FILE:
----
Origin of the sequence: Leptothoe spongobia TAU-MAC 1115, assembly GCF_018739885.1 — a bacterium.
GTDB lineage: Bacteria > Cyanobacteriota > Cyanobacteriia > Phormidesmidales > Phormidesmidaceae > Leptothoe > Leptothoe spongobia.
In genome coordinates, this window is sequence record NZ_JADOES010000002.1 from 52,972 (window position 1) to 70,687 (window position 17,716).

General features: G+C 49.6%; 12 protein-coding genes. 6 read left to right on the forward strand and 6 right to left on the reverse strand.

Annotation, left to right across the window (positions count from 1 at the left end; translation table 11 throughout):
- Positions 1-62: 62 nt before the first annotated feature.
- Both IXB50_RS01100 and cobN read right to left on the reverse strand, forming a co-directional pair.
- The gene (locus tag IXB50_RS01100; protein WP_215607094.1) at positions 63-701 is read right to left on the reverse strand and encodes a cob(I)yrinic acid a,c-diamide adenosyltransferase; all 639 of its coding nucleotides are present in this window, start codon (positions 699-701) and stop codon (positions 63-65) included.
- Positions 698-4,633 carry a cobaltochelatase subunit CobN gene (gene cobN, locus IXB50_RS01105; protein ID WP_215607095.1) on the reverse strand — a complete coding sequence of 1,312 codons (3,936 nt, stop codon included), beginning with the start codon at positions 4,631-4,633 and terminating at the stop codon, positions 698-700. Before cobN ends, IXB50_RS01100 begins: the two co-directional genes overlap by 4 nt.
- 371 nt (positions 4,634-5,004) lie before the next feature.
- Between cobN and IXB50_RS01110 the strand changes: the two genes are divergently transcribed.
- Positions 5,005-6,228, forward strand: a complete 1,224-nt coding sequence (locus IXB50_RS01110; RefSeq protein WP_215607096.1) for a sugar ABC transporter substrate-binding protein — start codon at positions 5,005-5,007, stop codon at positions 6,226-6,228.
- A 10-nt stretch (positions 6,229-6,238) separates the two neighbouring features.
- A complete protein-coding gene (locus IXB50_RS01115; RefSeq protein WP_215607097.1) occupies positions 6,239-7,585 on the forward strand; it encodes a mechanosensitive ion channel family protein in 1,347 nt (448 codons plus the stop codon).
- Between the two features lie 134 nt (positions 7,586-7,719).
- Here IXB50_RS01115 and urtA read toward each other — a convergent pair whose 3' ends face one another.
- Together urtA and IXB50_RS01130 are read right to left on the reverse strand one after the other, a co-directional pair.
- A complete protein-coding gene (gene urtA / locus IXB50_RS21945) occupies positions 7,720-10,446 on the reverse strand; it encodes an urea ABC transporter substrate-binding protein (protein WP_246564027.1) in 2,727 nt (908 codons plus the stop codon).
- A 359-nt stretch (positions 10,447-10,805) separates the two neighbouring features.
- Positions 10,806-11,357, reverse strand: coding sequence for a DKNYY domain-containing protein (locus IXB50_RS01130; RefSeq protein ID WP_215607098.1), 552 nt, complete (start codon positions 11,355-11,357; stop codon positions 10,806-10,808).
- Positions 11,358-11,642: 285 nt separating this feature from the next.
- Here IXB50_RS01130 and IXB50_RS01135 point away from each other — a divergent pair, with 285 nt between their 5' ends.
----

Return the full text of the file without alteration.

Origin of the sequence: Leptothoe spongobia TAU-MAC 1115, assembly GCF_018739885.1 — a bacterium.
GTDB lineage: Bacteria > Cyanobacteriota > Cyanobacteriia > Phormidesmidales > Phormidesmidaceae > Leptothoe > Leptothoe spongobia.
In genome coordinates, this window is sequence record NZ_JADOES010000002.1 from 52,972 (window position 1) to 70,687 (window position 17,716).

General features: G+C 49.6%; 12 protein-coding genes. 6 read left to right on the forward strand and 6 right to left on the reverse strand.

Annotation, left to right across the window (positions count from 1 at the left end; translation table 11 throughout):
- Positions 1-62: 62 nt before the first annotated feature.
- Both IXB50_RS01100 and cobN read right to left on the reverse strand, forming a co-directional pair.
- The gene (locus tag IXB50_RS01100; protein WP_215607094.1) at positions 63-701 is read right to left on the reverse strand and encodes a cob(I)yrinic acid a,c-diamide adenosyltransferase; all 639 of its coding nucleotides are present in this window, start codon (positions 699-701) and stop codon (positions 63-65) included.
- Positions 698-4,633 carry a cobaltochelatase subunit CobN gene (gene cobN, locus IXB50_RS01105; protein ID WP_215607095.1) on the reverse strand — a complete coding sequence of 1,312 codons (3,936 nt, stop codon included), beginning with the start codon at positions 4,631-4,633 and terminating at the stop codon, positions 698-700. Before cobN ends, IXB50_RS01100 begins: the two co-directional genes overlap by 4 nt.
- 371 nt (positions 4,634-5,004) lie before the next feature.
- Between cobN and IXB50_RS01110 the strand changes: the two genes are divergently transcribed.
- Positions 5,005-6,228, forward strand: a complete 1,224-nt coding sequence (locus IXB50_RS01110; RefSeq protein WP_215607096.1) for a sugar ABC transporter substrate-binding protein — start codon at positions 5,005-5,007, stop codon at positions 6,226-6,228.
- A 10-nt stretch (positions 6,229-6,238) separates the two neighbouring features.
- A complete protein-coding gene (locus IXB50_RS01115; RefSeq protein WP_215607097.1) occupies positions 6,239-7,585 on the forward strand; it encodes a mechanosensitive ion channel family protein in 1,347 nt (448 codons plus the stop codon).
- Between the two features lie 134 nt (positions 7,586-7,719).
- Here IXB50_RS01115 and urtA read toward each other — a convergent pair whose 3' ends face one another.
- Together urtA and IXB50_RS01130 are read right to left on the reverse strand one after the other, a co-directional pair.
- A complete protein-coding gene (gene urtA / locus IXB50_RS21945) occupies positions 7,720-10,446 on the reverse strand; it encodes an urea ABC transporter substrate-binding protein (protein WP_246564027.1) in 2,727 nt (908 codons plus the stop codon).
- A 359-nt stretch (positions 10,447-10,805) separates the two neighbouring features.
- Positions 10,806-11,357, reverse strand: coding sequence for a DKNYY domain-containing protein (locus IXB50_RS01130; RefSeq protein ID WP_215607098.1), 552 nt, complete (start codon positions 11,355-11,357; stop codon positions 10,806-10,808).
- Positions 11,358-11,642: 285 nt separating this feature from the next.
- Here IXB50_RS01130 and IXB50_RS01135 point away from each other — a divergent pair, with 285 nt between their 5' ends.